Housing crunch adding to back-to-school stress, students say
University, college students facing rising rents, dwindling supply in Ottawa
Students at Ottawa's universities and colleges say the city's housing crunch is adding unwanted stress as they struggle to afford tuition and settle into school.
"It's been really hard to just find a place that works for me, that fits my budget and that I can call a home," said Maria Rey, a third-year student at Carleton University.
Rey said finding suitable housing has been more challenging this year than the previous two. She said she's been searching for a month, intensifying her efforts over the past two weeks while she stays with a friend.
"Where I live is really important to me, so it's my Number 1 priority when it comes to my budget," she said.
Rey has had to nearly double her budget, and worries the time she's spending hunting for a place to live is cutting into the time she'd otherwise spend studying or working.
"It takes away from time that I actually need for school, and that's also an added stress that I really don't need," she said.
A recent rental market analysis by the City of Ottawa showed rents have skyrocketed in the past few years because the supply of new units has lagged behind the demand. Some students are also finding provincial funding cuts are adding to their budget burden.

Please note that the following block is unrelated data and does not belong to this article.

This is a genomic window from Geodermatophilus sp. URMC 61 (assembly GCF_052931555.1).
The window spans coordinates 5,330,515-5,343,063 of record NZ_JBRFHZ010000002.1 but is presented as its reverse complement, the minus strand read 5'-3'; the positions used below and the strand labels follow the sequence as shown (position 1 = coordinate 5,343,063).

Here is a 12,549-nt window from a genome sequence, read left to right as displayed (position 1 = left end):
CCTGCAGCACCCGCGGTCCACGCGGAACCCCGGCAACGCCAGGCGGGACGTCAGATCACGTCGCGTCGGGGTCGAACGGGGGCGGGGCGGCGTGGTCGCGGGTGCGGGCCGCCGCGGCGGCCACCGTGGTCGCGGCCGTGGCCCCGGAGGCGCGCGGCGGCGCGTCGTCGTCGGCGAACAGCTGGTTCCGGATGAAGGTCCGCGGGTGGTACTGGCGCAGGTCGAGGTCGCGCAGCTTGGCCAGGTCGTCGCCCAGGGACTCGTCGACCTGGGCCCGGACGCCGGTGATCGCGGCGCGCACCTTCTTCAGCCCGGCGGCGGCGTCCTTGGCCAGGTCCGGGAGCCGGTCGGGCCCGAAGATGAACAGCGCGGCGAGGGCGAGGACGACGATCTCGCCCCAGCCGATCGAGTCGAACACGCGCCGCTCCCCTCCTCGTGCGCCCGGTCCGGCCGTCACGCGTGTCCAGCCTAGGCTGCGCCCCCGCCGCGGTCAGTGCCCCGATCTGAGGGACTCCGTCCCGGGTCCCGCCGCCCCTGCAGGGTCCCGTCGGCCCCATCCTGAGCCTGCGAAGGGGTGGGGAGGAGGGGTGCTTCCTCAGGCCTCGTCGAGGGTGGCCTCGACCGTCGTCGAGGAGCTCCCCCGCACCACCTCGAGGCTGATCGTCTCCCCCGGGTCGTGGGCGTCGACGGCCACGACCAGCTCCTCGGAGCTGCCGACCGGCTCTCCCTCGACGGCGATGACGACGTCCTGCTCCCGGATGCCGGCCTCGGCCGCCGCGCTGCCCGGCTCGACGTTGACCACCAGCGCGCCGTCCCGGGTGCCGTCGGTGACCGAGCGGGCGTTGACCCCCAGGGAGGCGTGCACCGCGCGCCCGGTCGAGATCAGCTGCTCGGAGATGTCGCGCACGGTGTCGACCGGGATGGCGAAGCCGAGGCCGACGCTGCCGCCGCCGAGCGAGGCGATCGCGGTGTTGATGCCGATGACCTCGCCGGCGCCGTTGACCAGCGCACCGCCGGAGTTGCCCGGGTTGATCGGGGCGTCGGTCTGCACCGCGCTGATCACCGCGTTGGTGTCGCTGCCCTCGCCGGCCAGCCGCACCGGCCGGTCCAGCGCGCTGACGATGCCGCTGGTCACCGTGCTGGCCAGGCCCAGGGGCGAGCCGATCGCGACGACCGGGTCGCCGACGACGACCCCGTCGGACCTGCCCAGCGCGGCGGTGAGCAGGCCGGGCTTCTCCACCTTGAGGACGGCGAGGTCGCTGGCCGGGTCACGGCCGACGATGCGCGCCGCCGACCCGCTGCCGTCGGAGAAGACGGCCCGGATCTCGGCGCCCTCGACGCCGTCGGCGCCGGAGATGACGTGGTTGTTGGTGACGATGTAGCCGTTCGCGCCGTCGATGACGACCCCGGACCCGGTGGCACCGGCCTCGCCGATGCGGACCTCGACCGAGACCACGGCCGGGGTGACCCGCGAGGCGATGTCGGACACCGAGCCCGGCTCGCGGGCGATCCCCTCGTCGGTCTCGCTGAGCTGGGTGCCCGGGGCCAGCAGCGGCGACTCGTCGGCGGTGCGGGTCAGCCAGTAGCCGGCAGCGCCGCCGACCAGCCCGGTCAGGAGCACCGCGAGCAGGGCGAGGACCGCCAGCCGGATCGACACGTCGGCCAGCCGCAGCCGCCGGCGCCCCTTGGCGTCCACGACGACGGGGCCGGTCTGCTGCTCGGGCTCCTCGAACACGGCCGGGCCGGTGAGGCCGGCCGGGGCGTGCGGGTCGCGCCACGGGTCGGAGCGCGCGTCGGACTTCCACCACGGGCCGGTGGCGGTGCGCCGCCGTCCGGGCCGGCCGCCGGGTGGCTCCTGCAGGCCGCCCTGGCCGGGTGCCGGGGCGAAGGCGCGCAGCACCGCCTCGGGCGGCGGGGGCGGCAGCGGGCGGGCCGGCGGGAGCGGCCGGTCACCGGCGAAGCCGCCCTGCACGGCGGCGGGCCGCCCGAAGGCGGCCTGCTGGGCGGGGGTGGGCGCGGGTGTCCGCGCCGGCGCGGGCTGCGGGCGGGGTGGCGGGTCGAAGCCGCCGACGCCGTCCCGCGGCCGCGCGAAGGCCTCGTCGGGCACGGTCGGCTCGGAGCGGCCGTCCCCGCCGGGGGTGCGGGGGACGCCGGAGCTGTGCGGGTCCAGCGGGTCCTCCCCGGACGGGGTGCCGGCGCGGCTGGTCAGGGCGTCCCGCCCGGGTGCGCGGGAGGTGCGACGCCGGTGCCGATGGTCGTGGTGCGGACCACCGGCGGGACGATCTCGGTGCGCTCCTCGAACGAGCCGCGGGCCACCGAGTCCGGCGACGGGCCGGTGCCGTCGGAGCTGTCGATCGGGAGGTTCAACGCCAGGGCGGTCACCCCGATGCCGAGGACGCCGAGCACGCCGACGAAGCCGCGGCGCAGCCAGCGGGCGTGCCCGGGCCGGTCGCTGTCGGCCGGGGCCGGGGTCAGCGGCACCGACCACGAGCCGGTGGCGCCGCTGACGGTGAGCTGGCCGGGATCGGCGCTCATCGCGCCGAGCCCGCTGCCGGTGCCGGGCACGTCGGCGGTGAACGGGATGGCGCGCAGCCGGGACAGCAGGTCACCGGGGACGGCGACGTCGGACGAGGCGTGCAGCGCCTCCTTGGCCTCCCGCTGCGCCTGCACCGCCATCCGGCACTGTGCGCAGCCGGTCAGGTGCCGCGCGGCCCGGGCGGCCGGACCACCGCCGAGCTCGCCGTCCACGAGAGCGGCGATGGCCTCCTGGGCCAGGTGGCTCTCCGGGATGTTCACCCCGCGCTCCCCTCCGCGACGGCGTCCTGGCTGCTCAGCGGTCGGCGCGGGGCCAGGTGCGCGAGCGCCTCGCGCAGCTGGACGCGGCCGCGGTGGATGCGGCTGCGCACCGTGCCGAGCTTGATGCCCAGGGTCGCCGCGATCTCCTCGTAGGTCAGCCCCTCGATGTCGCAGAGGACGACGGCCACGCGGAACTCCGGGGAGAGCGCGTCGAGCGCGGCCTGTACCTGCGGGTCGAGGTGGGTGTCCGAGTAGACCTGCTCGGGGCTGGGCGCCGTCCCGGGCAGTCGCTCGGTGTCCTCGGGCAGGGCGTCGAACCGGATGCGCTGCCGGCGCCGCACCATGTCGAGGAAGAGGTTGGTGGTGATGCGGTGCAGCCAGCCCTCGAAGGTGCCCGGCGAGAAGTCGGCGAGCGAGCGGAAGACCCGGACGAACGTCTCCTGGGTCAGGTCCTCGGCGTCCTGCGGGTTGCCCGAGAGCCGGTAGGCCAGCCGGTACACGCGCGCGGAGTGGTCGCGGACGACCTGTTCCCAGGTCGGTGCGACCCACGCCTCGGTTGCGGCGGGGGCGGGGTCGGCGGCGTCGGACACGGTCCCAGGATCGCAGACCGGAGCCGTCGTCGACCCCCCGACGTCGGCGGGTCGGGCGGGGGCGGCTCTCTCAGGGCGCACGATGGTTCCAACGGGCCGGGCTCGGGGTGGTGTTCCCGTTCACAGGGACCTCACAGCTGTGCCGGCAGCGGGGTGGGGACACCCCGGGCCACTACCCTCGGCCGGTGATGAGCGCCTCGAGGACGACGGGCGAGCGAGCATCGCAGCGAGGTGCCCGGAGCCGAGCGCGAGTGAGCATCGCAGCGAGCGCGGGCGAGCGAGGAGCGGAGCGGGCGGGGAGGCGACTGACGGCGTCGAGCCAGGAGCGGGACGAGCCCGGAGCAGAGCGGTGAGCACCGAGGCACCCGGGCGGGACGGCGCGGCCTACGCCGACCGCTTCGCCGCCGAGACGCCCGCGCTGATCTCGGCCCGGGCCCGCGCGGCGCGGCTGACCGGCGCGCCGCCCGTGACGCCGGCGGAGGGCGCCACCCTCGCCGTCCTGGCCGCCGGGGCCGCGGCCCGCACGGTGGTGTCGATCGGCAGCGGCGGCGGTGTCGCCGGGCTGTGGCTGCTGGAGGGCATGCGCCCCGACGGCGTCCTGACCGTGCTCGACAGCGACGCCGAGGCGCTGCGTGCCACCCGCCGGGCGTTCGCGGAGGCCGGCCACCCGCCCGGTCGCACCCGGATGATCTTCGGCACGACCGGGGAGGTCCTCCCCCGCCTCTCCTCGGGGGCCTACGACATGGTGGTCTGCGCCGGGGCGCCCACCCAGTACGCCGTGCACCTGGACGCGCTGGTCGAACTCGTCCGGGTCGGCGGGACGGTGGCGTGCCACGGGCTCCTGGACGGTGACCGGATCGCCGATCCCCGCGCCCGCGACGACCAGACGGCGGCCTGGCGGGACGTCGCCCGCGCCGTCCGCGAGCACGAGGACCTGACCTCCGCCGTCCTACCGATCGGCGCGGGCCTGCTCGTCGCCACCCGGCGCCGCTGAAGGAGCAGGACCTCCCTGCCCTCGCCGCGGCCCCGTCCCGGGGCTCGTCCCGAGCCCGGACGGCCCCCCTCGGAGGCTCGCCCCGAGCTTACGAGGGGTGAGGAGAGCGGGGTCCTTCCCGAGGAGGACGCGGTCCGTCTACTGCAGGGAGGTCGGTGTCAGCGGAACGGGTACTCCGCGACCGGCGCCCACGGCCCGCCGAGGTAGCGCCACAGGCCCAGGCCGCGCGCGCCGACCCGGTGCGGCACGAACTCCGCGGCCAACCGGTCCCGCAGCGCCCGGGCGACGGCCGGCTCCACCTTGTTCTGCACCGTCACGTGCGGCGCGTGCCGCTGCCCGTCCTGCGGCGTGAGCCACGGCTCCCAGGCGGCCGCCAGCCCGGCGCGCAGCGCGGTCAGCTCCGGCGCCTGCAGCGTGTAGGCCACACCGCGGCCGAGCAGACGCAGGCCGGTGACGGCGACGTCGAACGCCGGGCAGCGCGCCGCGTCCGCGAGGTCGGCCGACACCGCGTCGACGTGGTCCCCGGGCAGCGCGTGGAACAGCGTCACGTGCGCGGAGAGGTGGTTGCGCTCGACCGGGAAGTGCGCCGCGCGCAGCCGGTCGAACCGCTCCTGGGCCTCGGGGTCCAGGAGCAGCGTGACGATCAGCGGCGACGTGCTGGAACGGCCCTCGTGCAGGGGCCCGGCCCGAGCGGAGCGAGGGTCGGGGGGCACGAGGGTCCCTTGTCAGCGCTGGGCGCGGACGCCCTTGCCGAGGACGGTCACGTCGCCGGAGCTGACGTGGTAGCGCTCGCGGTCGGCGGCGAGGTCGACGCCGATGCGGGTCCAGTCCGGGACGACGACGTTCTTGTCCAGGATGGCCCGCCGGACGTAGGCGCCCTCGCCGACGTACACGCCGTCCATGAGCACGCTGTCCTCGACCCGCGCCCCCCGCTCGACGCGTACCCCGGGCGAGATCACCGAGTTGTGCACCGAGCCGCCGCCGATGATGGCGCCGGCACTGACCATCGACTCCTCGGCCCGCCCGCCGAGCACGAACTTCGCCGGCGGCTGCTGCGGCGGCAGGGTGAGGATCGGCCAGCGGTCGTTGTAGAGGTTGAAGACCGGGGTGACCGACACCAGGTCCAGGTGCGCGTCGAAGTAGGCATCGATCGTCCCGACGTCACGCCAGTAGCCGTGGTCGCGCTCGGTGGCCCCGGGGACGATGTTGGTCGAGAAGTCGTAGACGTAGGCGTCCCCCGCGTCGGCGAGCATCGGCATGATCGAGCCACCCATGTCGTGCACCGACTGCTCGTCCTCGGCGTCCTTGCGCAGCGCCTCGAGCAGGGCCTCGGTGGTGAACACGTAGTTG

- Housing group wants city to license landlords
- Province's cuts to OSAP mean more debt, stress as students head back to school
- U of O students prepare to sit year out due to OSAP cuts
Monica Edwards said she spent months looking for a house off campus before starting at Algonquin College this fall.
"It was really, really slim pickings for finding places that were around my budget," the first-year student said. "I felt kind of scared because I didn't know if I'd actually end up with a place, for the first semester at least."
Edwards got lucky and finally found a place last month through a Facebook group. It was within her budget and close to campus.
Always a trade-off
The Algonquin Students' Association offers resources to students looking for off-campus housing, including hosting an online portal where landlords can advertise spaces for rent. As of Thursday, there were 50 listings.
"There's always lots available, but is it in the right location? Is it something they can actually afford? And is it going to offer them the privacy that they need to be independent?" said Michael Wolff, the association's director.
Wolff said most students don't have much wiggle room when it comes to their housing budget. He said even an extra $100 per month can be a deal-breaker, because that's money that's not available for other necessities.
"Price is the Number 1 factor for students," Wolff said. "It's hard to balance part-time work with full-time school and come up with enough money to pay for school and rent and groceries."
Edwards said before she finally landed a place, she felt she was always making a trade-off.
"Even if it was in my budget, it [was] just way too far away," Edwards said.